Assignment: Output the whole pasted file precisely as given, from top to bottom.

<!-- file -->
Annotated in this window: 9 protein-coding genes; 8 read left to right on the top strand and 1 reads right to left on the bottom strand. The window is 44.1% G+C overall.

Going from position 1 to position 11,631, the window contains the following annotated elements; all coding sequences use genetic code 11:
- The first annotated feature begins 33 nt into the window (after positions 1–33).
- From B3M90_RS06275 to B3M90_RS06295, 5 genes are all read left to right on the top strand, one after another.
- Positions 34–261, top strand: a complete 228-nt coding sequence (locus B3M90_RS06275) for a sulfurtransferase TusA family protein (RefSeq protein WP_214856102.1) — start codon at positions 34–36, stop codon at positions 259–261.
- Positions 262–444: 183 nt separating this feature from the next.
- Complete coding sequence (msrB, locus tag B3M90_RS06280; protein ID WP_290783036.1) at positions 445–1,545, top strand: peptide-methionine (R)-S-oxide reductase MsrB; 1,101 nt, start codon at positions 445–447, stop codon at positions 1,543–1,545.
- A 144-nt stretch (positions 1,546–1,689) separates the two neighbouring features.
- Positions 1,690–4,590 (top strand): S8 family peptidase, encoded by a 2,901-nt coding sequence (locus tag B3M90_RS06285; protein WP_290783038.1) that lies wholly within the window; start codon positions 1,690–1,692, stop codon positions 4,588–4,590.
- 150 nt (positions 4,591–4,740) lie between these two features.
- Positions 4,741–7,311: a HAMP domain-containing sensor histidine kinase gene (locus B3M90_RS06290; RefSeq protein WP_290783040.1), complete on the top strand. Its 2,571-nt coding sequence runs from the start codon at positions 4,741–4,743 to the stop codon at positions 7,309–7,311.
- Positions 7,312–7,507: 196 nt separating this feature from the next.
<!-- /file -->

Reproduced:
Annotated in this window: 9 protein-coding genes; 8 read left to right on the top strand and 1 reads right to left on the bottom strand. The window is 44.1% G+C overall.

Going from position 1 to position 11,631, the window contains the following annotated elements; all coding sequences use genetic code 11:
- The first annotated feature begins 33 nt into the window (after positions 1–33).
- From B3M90_RS06275 to B3M90_RS06295, 5 genes are all read left to right on the top strand, one after another.
- Positions 34–261, top strand: a complete 228-nt coding sequence (locus B3M90_RS06275) for a sulfurtransferase TusA family protein (RefSeq protein WP_214856102.1) — start codon at positions 34–36, stop codon at positions 259–261.
- Positions 262–444: 183 nt separating this feature from the next.
- Complete coding sequence (msrB, locus tag B3M90_RS06280; protein ID WP_290783036.1) at positions 445–1,545, top strand: peptide-methionine (R)-S-oxide reductase MsrB; 1,101 nt, start codon at positions 445–447, stop codon at positions 1,543–1,545.
- A 144-nt stretch (positions 1,546–1,689) separates the two neighbouring features.
- Positions 1,690–4,590 (top strand): S8 family peptidase, encoded by a 2,901-nt coding sequence (locus tag B3M90_RS06285; protein WP_290783038.1) that lies wholly within the window; start codon positions 1,690–1,692, stop codon positions 4,588–4,590.
- 150 nt (positions 4,591–4,740) lie between these two features.
- Positions 4,741–7,311: a HAMP domain-containing sensor histidine kinase gene (locus B3M90_RS06290; RefSeq protein WP_290783040.1), complete on the top strand. Its 2,571-nt coding sequence runs from the start codon at positions 4,741–4,743 to the stop codon at positions 7,309–7,311.
- Positions 7,312–7,507: 196 nt separating this feature from the next.